Thursday, July 16, 2009

My Favorite Scene: Sleepers


Warning: Critical plot details will be divulged in this post. The ending will be spoiled.


Sleepers, Barry Levinson’s criminally underrated film, is the best movie I have ever seen that chronicles the after effects of victimization. The plot, briefly, is the true story about four Hell’s Kitchen teens who pull a childish prank that goes very wrong, nearly killing an innocent man. The boys are sent up for a year to a juvenile home for boys where they are subjected to random, yet frequent, physical and sexual attacks by four guards.

Flash forward 15 years. Two of the boys have grown up to become gang leaders who abuse drugs and murder at random or for money. Those two bump into the head guard (Kevin Bacon, in his best screen role) from way back and blow his brains out. Another boy, Michael (Brad Pitt), has grown into a lawyer and takes the case against his two friends. Why? To get them off. All of this is narrated, rather marvelously, by Jason Patric, the last of the four boys.

This film is full of lasting scenes. The two minute, unbroken shot of Robert De Niro (a loyal priest to his neighborhood boys) as he listens to Patric describe the horror they endured at the juvenile home, comes to mind. But the shining moment of the film is its last one.

As the four friends, along with their pal Carol (Minnie Driver), sit around a table in a private room of a New York restaurant, Patric, via narration, briefly goes through the fates of each man. The two killers, he says, died gruesome deaths only years later, never leaving their life of crime, even after receiving a shot at redemption. Patric says of himself that he was promoted at his newspaper job, covering the entertainment beat, but the haunting realism is found in Michael’s description.
Patric says that Michael has now moved to the Irish countryside. He no longer practices law, and he has never married. Then, with one of the most subtlety genuine lines of narration I’ve ever heard, he tells us that Michael lives quietly and alone. “He lives quietly and alone.” There is something about those five words, taken directly from Lorenzo Carcaterra’s memoir, that says it all. That one sentence embodies everything that goes along with being victimized.

People subjected to abuse can go several ways. That’s what makes Sleepers such a fascinating story. The boys all experience the same crimes, yet they all deal with them differently. Whether it was to express themselves physically with violence. Or to bury the pain down as deep as it can go, almost denying it ever happened, or to continue life elsewhere, away from everyone you know, quietly and alone. It’s only one line of dialogue, but that line has stayed with me over a decade after having first watched the film.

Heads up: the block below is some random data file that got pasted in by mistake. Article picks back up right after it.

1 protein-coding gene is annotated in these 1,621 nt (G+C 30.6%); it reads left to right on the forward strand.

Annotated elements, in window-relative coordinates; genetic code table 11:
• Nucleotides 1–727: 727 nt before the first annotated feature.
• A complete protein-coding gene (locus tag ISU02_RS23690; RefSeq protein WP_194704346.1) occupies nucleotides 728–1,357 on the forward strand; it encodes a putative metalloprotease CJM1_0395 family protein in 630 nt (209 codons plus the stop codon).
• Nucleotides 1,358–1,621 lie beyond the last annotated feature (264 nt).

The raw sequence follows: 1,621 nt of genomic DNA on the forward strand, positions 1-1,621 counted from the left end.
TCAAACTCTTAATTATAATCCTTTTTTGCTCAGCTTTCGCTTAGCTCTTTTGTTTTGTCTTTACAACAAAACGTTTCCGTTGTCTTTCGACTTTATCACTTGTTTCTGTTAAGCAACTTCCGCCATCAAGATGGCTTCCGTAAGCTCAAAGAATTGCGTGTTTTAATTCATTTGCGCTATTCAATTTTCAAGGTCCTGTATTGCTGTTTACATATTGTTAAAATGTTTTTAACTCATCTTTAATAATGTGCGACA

Please, if you’ve never seen Sleepers, find it. Rent it, put it in your Netflix queue, or buy it off Amazon for $7.99. Either way, you won’t be sorry, and who knows, you may even discover something about yourself.

8 comments:

  1. One of my favorite movies. I actually somehow discovered it only a few months before Mystic River and like them both equally for similar reasons, the reasons you've discussed in this post. I found it walking through Blockbuster and saw the cast and dvd cover, thinking to myself something about how have I never heard of a film with such an awesome cast? And then I fell in love with it.

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    1. Nice man. Fucking love Sleepers. I only wish more people would see it.

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  2. Truly criminal so few people have seen this film and fewer still recognize its genius. It has stayed among my all time favorites since the first time I saw it 6 years ago- and this scene is among my personal favorites also. The PERFECT end to a film. The moment we see Noakes in the bar after their release is fucking flawless too. Makes you FEEL JUST what he feels. Fantastic film. One of the best.

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    1. Hell yeah man. I really love that scene you mentioned too. When Ron Eldard stares at himself in that bathroom mirror and smiles... fucking hell. I adore this movie.

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    2. God there's so many parts of it I love. That one shot where Noakes slides across the window of the cafeteria? Such a slimy bastard. Lotta people hate Kevin Bacon but if anything that one shot is as good evidence as any to the fact that he can (or at least COULD) act.

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    3. LOVE that shot. And I've always enjoyed Bacon's work. All the way back to Diner.

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  3. Its strange coming back to Sleepers many movies later (still my second favorite) and questioning which I think has THE best ending: Is it this? Is it the overwhelming beauty of The Leopard? Is it the quite literally nightmarish hell of The Ascent? The brazenly sentimental gold that is Cinema Paradiso's closing montage? Magnolia or Once Upon A Time In America's oh-so-satisfying smile? Chinatown? I can never tell.

    What about you Alex: Have you got a favorite movie ending? Maybe even a... top 10 list of them? ;D

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    1. Man, that's a great idea. But I think ultimately it would be another way to list my favorite movies of all time. Because in order for me to really love a movie, I have to love its ending, you know? So I think 10 of my Top 20 films would probably make up the list. Probably.

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